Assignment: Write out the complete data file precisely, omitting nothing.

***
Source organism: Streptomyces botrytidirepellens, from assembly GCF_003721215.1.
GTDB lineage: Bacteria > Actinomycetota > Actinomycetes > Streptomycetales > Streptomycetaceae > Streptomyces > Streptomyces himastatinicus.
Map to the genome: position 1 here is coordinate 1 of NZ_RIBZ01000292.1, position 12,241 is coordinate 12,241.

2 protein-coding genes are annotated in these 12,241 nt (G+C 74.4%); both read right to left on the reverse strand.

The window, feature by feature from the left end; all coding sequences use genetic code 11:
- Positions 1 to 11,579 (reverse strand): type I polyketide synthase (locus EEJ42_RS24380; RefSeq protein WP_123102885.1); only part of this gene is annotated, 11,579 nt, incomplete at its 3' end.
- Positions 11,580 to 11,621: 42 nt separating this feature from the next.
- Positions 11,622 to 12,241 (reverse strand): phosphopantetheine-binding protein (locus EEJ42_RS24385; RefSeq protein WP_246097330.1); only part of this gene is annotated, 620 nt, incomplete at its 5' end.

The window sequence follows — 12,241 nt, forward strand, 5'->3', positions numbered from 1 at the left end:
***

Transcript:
Source organism: Streptomyces botrytidirepellens, from assembly GCF_003721215.1.
GTDB lineage: Bacteria > Actinomycetota > Actinomycetes > Streptomycetales > Streptomycetaceae > Streptomyces > Streptomyces himastatinicus.
Map to the genome: position 1 here is coordinate 1 of NZ_RIBZ01000292.1, position 12,241 is coordinate 12,241.

2 protein-coding genes are annotated in these 12,241 nt (G+C 74.4%); both read right to left on the reverse strand.

The window, feature by feature from the left end; all coding sequences use genetic code 11:
- Positions 1 to 11,579 (reverse strand): type I polyketide synthase (locus EEJ42_RS24380; RefSeq protein WP_123102885.1); only part of this gene is annotated, 11,579 nt, incomplete at its 3' end.
- Positions 11,580 to 11,621: 42 nt separating this feature from the next.
- Positions 11,622 to 12,241 (reverse strand): phosphopantetheine-binding protein (locus EEJ42_RS24385; RefSeq protein WP_246097330.1); only part of this gene is annotated, 620 nt, incomplete at its 5' end.

The window sequence follows — 12,241 nt, forward strand, 5'->3', positions numbered from 1 at the left end: